Saturday, May 10, 2014
Every now and again, my distant relatives come flocking back to Taiwan for a bi-annual visit. It could happen on any given day, but it more than likely falls on Chinese New Year or, in this case, Mother’s Day.
Until my sister was born, I was the youngest in the generation of my late grandma’s grandchildren, and for as long as I can remember, the routine has been the same: those who’ve made the trip back to the “motherland” are summoned by the family elders to a restaurant of their choosing that is often too noisy and too ludicrous for its own good.
It’s a time when relatives talk about things in the past that I didn’t even know happened, and so I always take it with a pinch of salt. Some of these things are about me or my immediate family, but over the course of the past 20-odd years, with one or two meetings per year, they might have neglected to bring it up for reasons blatantly obvious: there’s just too much to tell—or they’re just waiting to embarrass the older, more sensitive me.
However, when a relative does bring up something that you, your father, your uncle, your great-aunt or second-cousin did decades ago, this is usually followed by an endless battle between the elders to resolve the now dominant issue of “when” said event took place.
“Wait, guys, what actually happened?”
The conversation soon takes a turn for the worse after someone says, “Oh! Do you still remember when you were living on that street in that city in that year? You know? A year after you finished high school?”
“Ah, yes! That was when you had your first child. That was a great time.”
“No, that was after my second child was born already! Don’t you remember!?”
This is all very unusual, yet this is the only norm I’ve ever known when it comes to the Feng family—my family.
Away from all the gatherings with friends and colleagues; old friends and once-in-a-blue-moon acquaintance, there remains an epitome of truth and candidness—that is one’s embarrassingly loud, messy and shameless relatives.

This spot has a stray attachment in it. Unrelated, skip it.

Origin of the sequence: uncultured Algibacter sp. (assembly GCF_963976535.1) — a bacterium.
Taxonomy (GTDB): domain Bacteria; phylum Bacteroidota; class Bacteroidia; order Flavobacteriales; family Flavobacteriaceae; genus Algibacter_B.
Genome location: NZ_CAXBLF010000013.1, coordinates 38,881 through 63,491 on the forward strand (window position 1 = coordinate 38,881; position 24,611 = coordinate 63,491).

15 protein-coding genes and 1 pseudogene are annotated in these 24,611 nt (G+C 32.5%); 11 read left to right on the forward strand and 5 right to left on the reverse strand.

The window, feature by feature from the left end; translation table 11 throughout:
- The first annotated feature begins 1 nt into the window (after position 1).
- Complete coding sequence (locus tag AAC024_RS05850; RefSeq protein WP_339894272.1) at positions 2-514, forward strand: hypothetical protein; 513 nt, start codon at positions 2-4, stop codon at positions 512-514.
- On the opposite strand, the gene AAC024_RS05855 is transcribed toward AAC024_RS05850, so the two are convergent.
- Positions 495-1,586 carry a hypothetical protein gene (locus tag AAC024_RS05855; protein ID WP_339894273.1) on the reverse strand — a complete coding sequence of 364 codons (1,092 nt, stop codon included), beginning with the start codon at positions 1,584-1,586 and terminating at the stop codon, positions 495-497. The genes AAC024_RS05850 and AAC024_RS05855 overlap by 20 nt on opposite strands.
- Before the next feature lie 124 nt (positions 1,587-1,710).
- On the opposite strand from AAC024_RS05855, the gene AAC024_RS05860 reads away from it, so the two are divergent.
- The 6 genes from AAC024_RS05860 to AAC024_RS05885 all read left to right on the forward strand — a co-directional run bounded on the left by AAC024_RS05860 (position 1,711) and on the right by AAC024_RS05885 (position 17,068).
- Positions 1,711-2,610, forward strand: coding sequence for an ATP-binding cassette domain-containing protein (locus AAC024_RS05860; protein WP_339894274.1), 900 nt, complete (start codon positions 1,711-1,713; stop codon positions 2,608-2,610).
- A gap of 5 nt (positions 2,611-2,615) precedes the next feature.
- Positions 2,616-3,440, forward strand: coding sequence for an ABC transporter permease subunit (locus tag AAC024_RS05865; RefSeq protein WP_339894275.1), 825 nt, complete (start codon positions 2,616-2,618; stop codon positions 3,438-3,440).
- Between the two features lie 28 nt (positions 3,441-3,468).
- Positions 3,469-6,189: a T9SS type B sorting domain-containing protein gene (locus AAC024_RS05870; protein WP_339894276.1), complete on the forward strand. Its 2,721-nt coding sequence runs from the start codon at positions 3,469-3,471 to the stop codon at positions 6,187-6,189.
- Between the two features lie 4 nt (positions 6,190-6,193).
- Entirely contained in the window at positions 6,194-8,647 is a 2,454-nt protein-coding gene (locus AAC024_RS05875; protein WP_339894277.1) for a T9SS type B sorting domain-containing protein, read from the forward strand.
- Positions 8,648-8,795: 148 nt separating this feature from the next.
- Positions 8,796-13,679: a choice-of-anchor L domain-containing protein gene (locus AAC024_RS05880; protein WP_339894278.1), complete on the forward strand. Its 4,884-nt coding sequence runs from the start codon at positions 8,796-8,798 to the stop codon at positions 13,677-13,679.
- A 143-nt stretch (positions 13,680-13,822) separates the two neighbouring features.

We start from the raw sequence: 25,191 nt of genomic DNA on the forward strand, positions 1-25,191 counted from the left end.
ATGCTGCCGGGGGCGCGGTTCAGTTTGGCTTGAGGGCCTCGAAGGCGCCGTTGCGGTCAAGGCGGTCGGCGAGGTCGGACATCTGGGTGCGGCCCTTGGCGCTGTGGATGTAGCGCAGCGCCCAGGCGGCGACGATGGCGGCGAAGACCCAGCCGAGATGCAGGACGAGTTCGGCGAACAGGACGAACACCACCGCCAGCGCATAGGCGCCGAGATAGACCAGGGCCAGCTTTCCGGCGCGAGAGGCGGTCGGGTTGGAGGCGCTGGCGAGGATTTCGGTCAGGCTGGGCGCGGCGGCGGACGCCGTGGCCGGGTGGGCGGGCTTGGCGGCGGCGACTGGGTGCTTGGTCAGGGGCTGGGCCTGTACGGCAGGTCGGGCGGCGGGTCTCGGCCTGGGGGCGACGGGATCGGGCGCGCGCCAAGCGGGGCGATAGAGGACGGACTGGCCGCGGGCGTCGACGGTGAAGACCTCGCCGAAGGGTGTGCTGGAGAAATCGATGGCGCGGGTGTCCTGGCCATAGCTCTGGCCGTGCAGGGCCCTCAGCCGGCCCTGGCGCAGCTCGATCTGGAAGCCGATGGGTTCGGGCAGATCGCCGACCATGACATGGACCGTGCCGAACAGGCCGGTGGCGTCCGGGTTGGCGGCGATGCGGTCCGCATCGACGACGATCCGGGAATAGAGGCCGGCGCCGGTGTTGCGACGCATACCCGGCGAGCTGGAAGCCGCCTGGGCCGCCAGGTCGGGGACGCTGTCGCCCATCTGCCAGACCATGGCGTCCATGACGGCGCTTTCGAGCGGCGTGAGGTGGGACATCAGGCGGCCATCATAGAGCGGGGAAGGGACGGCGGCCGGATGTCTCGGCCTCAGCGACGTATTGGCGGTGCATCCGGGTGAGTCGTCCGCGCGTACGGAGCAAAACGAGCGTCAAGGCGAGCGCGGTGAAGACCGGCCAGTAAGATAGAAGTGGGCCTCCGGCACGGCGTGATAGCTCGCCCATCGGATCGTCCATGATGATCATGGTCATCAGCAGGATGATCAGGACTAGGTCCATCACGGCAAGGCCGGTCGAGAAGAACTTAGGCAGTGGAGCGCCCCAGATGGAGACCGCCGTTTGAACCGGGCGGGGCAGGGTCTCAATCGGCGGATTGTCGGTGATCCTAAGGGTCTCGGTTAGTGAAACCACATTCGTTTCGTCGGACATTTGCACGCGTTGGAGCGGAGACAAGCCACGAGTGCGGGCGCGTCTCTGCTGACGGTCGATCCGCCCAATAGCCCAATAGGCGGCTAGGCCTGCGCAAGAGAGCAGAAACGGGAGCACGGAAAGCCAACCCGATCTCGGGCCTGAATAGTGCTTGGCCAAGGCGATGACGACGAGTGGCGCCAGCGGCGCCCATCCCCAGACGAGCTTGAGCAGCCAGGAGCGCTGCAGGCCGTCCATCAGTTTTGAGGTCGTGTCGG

There’s no artificial politeness here. There are no superficial moral standards; there’s no saving face. And you are always obliged to answer at least two questions regarding marriage and children before you reach dessert. If you avoid the topic, that simply means you’re cooking up a plan—and that makes them want to prod even more.
I’ve been asked the same question for the past 10 years, and they will keep asking for the next 10 and the 10 after that. It’s not that they don’t remember, it’s simply that, in their eyes, I will forever be 加加; the mischievous Johnny that couldn’t stay away from trouble. The youngest of grandma’s grandchildren who always got to keep the cool toy because, well, I was me.
Being with relatives is about being overfed. It’s about not being able to catch your breath as item after item of edible greatness is shoved in your bowl—if not directly into your mouth.
Amidst the chaos and the constant glances in our direction by other diners in the restaurant, there appears a certain ease.
You want to save your face; you want to show restraint. But you soon realise that, as you sit still, level-headed, cool, calm and collected, it’s you who is the odd one out; you soon realise that your relatives are allowing themselves the only time in the year when they don’t have to care. And if on an occasion like this, you’re still there trying to give too much of a damn about petty 21st-century impediments such as “image” or “reputation”, then, as they say in Chinese, 「你已經輸了」(you’ve already lost).
My relatives don’t care if I’m 4- or 24-years-old. To them, I will always be the youngest. And I won’t find a group of people as blunt and honest as the ones sat around me at this very moment.
I love my relatives. Even when they’re fighting over the bill like a pack of hyenas.
It’s time to get up from your seat and yell across the table for the pork.
Happy Mother’s Day. But really, happy Relatives’ Day. JSF.
P.S. I regret to inform readers of the English language’s lack of precision when defining family roles. I am sorry and ashamed that, in English, it’s impossible, with the help of one simple phrase, to differentiate between a cousin on your mother’s side and another on your father’s; between your aunts and uncles on your mother’s side and their counterparts; or simply between your older sister’s daughter and the daughter of your female cousin whose mother is the first of your father’s two older sisters.
But just in case you’re interested to know, here is a lovely illustration of just how complex a pedantic Chinese family tree can be.